In other words, things are spooky enough.

The sniper attacks have indeed pushed parents into a delicate balancing act, with many of them trying to figure out how to be cautious without being paranoid.

In every corner of the county, parents have found themselves asking how to make their children aware of the random danger without scaring them. How do residents go about the business of daily life with school lockdowns and canceled soccer practices?

"I decided yes on the trick-or-treating," said Anne Froble, an Edgewater mother of three. "But we're sticking close to home."

Like so many others, Froble said she has avoided going to parks and public functions since the shootings began. And when running errands or pumping gas, Froble thinks like a target.

"We dance around like a bunch of cuckoos," she said. "We're always moving quickly; we're always rushing.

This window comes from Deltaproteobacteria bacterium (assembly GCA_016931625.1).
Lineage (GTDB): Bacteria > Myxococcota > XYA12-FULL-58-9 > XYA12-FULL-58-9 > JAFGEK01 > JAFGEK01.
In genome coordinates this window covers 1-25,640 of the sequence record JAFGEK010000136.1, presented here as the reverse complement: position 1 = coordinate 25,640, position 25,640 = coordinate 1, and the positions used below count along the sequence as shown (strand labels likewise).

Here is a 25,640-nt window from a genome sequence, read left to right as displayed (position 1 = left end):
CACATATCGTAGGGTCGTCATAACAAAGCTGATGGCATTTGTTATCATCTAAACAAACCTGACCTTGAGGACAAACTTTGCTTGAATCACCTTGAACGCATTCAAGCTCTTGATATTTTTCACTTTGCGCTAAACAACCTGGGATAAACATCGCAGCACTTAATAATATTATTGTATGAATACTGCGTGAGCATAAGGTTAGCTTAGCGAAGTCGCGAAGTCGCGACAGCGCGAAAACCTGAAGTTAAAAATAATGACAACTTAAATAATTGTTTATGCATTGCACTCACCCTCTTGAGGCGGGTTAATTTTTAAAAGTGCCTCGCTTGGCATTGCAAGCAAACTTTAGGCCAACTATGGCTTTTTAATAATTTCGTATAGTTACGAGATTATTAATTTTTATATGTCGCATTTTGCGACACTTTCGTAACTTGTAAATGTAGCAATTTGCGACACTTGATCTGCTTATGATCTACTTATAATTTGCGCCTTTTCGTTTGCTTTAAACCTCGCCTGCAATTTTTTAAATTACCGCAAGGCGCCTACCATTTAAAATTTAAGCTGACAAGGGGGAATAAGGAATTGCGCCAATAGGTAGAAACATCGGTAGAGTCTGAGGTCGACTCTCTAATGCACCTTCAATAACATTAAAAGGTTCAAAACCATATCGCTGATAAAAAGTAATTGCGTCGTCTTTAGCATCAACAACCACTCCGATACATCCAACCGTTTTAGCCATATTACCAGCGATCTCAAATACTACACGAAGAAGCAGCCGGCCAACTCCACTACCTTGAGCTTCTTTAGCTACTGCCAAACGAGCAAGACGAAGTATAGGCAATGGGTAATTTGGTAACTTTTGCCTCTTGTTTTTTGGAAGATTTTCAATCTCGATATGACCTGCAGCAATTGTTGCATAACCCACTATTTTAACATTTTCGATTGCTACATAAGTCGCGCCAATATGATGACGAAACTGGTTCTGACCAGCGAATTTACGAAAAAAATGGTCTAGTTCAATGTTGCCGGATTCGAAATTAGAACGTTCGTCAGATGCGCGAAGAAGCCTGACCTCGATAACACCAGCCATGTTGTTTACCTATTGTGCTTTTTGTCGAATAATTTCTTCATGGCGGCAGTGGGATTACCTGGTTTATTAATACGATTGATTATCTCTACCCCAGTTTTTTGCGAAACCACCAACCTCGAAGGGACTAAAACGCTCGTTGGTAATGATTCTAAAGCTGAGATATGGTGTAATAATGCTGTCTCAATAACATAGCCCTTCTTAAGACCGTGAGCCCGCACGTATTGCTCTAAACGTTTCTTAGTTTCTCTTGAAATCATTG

"My daughter asked me the other day if we were running to the car because of that crazy guy," Froble said. "She's 3 years old."

Said Carole Gilmour, 35, of Arnold, "It's a much different world than it was when I was growing up."

Gilmour said with the attacks on America last year and the sniper shootings this month, she has been concerned not only with keeping her sons safe but also with protecting their childhood. She, for one, said she will not let any sniper spoil her children's Halloween.

"We're going trick-or-treating," she said firmly.

"Of course, we're going to be prudent, but we have to let our kids be kids."

Green Meadows Farm's animals are available for petting -- and hugging -- through the first week of November. At top, Taylor Harris, 3, milks a cow with the help of Heather Windeshein. At right, Michael Tilghman, 3 1/2, of Baltimore, holds a chicken.After the sniper shootings, attendance at Green Meadows Farm's annual pumpkin patch and petting zoo in Jessup is way down, its owners say.Tori Chambers, 8, gets close with a duck at Green Meadows. Parents are torn about public events. "We're going to be prudent, but we have to let our kids be kids," one mother has concluded.